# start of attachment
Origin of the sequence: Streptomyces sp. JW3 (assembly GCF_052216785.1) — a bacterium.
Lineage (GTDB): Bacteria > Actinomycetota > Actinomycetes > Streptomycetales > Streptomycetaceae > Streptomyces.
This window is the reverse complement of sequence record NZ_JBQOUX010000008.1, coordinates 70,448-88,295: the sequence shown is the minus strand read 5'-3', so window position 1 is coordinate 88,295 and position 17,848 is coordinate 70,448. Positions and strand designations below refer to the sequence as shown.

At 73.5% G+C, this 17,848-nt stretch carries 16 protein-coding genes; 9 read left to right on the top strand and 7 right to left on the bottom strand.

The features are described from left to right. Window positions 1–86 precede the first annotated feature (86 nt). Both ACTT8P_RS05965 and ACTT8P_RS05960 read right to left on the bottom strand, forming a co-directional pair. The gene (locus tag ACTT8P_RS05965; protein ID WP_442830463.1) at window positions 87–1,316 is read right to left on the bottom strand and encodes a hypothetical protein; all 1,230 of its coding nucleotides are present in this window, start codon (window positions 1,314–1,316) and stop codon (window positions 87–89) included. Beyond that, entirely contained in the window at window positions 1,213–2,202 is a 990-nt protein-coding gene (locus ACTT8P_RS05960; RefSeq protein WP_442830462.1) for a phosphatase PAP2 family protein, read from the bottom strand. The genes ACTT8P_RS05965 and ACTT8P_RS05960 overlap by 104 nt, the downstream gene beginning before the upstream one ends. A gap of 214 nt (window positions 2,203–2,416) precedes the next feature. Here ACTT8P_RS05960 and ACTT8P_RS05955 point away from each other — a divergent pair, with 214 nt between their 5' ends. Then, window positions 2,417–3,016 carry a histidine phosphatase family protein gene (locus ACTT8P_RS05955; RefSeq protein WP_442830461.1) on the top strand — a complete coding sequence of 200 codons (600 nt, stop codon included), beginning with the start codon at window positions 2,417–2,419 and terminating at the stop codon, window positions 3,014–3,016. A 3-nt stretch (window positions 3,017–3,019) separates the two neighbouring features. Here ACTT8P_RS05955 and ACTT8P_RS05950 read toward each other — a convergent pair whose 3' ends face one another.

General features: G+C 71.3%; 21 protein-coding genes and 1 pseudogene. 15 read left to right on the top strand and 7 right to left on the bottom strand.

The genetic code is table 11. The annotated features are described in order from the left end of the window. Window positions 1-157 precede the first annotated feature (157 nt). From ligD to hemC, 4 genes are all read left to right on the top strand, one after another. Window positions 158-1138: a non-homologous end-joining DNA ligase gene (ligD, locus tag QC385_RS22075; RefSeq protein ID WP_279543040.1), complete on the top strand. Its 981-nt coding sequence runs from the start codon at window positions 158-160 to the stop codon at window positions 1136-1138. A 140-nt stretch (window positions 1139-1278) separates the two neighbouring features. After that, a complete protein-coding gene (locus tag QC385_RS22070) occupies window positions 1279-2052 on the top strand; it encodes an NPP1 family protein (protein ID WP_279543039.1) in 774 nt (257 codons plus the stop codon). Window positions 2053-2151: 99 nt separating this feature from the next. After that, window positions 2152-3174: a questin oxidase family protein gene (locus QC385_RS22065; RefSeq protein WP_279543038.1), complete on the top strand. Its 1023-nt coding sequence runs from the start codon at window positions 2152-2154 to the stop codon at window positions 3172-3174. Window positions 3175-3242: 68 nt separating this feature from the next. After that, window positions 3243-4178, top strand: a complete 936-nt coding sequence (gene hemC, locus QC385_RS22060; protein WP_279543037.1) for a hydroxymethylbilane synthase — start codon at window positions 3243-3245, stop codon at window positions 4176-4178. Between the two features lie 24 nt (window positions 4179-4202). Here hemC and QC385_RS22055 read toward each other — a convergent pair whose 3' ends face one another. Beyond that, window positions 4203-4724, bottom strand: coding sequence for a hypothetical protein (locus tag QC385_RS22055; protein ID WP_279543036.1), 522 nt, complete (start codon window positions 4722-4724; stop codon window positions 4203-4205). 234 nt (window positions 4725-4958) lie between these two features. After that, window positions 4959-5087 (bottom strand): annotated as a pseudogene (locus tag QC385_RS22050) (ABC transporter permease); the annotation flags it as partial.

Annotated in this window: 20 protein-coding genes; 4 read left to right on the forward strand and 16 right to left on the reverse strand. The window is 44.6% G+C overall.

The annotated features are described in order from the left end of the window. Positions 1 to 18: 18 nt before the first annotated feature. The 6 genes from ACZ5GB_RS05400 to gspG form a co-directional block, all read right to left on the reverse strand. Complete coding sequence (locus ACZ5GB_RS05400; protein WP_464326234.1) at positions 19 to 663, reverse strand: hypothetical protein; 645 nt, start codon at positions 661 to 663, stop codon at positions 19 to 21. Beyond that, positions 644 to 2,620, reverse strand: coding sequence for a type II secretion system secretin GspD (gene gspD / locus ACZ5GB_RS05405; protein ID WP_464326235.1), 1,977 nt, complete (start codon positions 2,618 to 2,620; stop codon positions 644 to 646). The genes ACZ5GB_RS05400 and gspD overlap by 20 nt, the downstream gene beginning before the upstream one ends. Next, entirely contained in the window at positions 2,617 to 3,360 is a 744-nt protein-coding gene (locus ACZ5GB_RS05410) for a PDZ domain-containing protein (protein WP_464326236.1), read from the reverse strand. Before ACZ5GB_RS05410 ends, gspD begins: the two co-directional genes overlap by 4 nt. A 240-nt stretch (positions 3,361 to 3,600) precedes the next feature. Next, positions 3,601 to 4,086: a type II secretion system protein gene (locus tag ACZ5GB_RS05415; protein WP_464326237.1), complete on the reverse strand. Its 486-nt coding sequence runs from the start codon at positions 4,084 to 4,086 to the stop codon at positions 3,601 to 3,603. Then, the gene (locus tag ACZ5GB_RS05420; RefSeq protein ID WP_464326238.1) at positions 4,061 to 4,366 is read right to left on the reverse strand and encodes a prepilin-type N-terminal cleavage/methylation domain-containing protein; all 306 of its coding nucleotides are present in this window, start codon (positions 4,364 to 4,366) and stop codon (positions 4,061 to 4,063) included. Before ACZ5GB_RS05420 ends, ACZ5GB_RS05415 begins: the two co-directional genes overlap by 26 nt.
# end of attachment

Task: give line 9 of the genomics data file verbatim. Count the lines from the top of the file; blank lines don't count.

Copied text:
The annotated features are described in order from the left end of the window. Positions 1 to 18: 18 nt before the first annotated feature. The 6 genes from ACZ5GB_RS05400 to gspG form a co-directional block, all read right to left on the reverse strand. Complete coding sequence (locus ACZ5GB_RS05400; protein WP_464326234.1) at positions 19 to 663, reverse strand: hypothetical protein; 645 nt, start codon at positions 661 to 663, stop codon at positions 19 to 21. Beyond that, positions 644 to 2,620, reverse strand: coding sequence for a type II secretion system secretin GspD (gene gspD / locus ACZ5GB_RS05405; protein ID WP_464326235.1), 1,977 nt, complete (start codon positions 2,618 to 2,620; stop codon positions 644 to 646). The genes ACZ5GB_RS05400 and gspD overlap by 20 nt, the downstream gene beginning before the upstream one ends. Next, entirely contained in the window at positions 2,617 to 3,360 is a 744-nt protein-coding gene (locus ACZ5GB_RS05410) for a PDZ domain-containing protein (protein WP_464326236.1), read from the reverse strand. Before ACZ5GB_RS05410 ends, gspD begins: the two co-directional genes overlap by 4 nt. A 240-nt stretch (positions 3,361 to 3,600) precedes the next feature. Next, positions 3,601 to 4,086: a type II secretion system protein gene (locus tag ACZ5GB_RS05415; protein WP_464326237.1), complete on the reverse strand. Its 486-nt coding sequence runs from the start codon at positions 4,084 to 4,086 to the stop codon at positions 3,601 to 3,603. Then, the gene (locus tag ACZ5GB_RS05420; RefSeq protein ID WP_464326238.1) at positions 4,061 to 4,366 is read right to left on the reverse strand and encodes a prepilin-type N-terminal cleavage/methylation domain-containing protein; all 306 of its coding nucleotides are present in this window, start codon (positions 4,364 to 4,366) and stop codon (positions 4,061 to 4,063) included. Before ACZ5GB_RS05420 ends, ACZ5GB_RS05415 begins: the two co-directional genes overlap by 26 nt.